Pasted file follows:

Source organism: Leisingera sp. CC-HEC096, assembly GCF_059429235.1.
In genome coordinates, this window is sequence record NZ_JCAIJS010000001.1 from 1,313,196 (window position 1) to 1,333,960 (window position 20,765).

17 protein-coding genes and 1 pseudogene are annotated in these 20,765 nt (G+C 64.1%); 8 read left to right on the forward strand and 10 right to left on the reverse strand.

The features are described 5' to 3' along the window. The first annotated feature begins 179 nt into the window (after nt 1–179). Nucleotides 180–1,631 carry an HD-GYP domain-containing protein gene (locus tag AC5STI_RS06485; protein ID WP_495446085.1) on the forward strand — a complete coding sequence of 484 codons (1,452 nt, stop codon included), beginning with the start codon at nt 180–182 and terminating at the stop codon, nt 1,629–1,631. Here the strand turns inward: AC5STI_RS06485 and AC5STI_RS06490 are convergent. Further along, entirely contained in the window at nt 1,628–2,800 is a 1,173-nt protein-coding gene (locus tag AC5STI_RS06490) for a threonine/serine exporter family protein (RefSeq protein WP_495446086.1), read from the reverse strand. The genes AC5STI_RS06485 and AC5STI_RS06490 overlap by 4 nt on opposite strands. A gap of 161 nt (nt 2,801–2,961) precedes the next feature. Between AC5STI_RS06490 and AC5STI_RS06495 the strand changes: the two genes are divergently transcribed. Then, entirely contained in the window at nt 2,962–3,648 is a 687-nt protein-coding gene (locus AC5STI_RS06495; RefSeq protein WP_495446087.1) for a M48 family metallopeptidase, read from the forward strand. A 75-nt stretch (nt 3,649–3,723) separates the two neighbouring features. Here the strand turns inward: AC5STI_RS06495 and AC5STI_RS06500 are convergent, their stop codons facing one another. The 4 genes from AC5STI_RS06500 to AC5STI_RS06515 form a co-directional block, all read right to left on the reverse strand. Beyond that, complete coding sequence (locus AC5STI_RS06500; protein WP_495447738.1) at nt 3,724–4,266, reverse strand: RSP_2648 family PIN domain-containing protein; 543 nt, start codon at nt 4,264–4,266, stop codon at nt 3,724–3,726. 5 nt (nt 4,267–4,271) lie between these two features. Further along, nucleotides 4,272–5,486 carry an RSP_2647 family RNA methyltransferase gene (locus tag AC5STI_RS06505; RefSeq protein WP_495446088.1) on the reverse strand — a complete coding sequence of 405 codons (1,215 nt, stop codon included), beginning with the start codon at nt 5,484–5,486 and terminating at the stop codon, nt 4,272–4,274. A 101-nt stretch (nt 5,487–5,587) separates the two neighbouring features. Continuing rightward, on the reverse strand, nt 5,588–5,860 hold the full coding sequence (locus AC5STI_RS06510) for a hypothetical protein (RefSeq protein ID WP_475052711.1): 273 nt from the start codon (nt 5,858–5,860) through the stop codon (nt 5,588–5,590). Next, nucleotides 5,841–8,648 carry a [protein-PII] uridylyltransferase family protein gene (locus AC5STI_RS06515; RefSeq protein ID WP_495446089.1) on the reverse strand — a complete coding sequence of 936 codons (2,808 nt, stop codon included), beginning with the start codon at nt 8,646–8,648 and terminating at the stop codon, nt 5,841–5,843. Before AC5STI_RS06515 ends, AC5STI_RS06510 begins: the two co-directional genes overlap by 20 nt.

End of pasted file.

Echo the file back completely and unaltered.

Source organism: Leisingera sp. CC-HEC096, assembly GCF_059429235.1.
In genome coordinates, this window is sequence record NZ_JCAIJS010000001.1 from 1,313,196 (window position 1) to 1,333,960 (window position 20,765).

17 protein-coding genes and 1 pseudogene are annotated in these 20,765 nt (G+C 64.1%); 8 read left to right on the forward strand and 10 right to left on the reverse strand.

The features are described 5' to 3' along the window. The first annotated feature begins 179 nt into the window (after nt 1–179). Nucleotides 180–1,631 carry an HD-GYP domain-containing protein gene (locus tag AC5STI_RS06485; protein ID WP_495446085.1) on the forward strand — a complete coding sequence of 484 codons (1,452 nt, stop codon included), beginning with the start codon at nt 180–182 and terminating at the stop codon, nt 1,629–1,631. Here the strand turns inward: AC5STI_RS06485 and AC5STI_RS06490 are convergent. Further along, entirely contained in the window at nt 1,628–2,800 is a 1,173-nt protein-coding gene (locus tag AC5STI_RS06490) for a threonine/serine exporter family protein (RefSeq protein WP_495446086.1), read from the reverse strand. The genes AC5STI_RS06485 and AC5STI_RS06490 overlap by 4 nt on opposite strands. A gap of 161 nt (nt 2,801–2,961) precedes the next feature. Between AC5STI_RS06490 and AC5STI_RS06495 the strand changes: the two genes are divergently transcribed. Then, entirely contained in the window at nt 2,962–3,648 is a 687-nt protein-coding gene (locus AC5STI_RS06495; RefSeq protein WP_495446087.1) for a M48 family metallopeptidase, read from the forward strand. A 75-nt stretch (nt 3,649–3,723) separates the two neighbouring features. Here the strand turns inward: AC5STI_RS06495 and AC5STI_RS06500 are convergent, their stop codons facing one another. The 4 genes from AC5STI_RS06500 to AC5STI_RS06515 form a co-directional block, all read right to left on the reverse strand. Beyond that, complete coding sequence (locus AC5STI_RS06500; protein WP_495447738.1) at nt 3,724–4,266, reverse strand: RSP_2648 family PIN domain-containing protein; 543 nt, start codon at nt 4,264–4,266, stop codon at nt 3,724–3,726. 5 nt (nt 4,267–4,271) lie between these two features. Further along, nucleotides 4,272–5,486 carry an RSP_2647 family RNA methyltransferase gene (locus tag AC5STI_RS06505; RefSeq protein WP_495446088.1) on the reverse strand — a complete coding sequence of 405 codons (1,215 nt, stop codon included), beginning with the start codon at nt 5,484–5,486 and terminating at the stop codon, nt 4,272–4,274. A 101-nt stretch (nt 5,487–5,587) separates the two neighbouring features. Continuing rightward, on the reverse strand, nt 5,588–5,860 hold the full coding sequence (locus AC5STI_RS06510) for a hypothetical protein (RefSeq protein ID WP_475052711.1): 273 nt from the start codon (nt 5,858–5,860) through the stop codon (nt 5,588–5,590). Next, nucleotides 5,841–8,648 carry a [protein-PII] uridylyltransferase family protein gene (locus AC5STI_RS06515; RefSeq protein ID WP_495446089.1) on the reverse strand — a complete coding sequence of 936 codons (2,808 nt, stop codon included), beginning with the start codon at nt 8,646–8,648 and terminating at the stop codon, nt 5,841–5,843. Before AC5STI_RS06515 ends, AC5STI_RS06510 begins: the two co-directional genes overlap by 20 nt.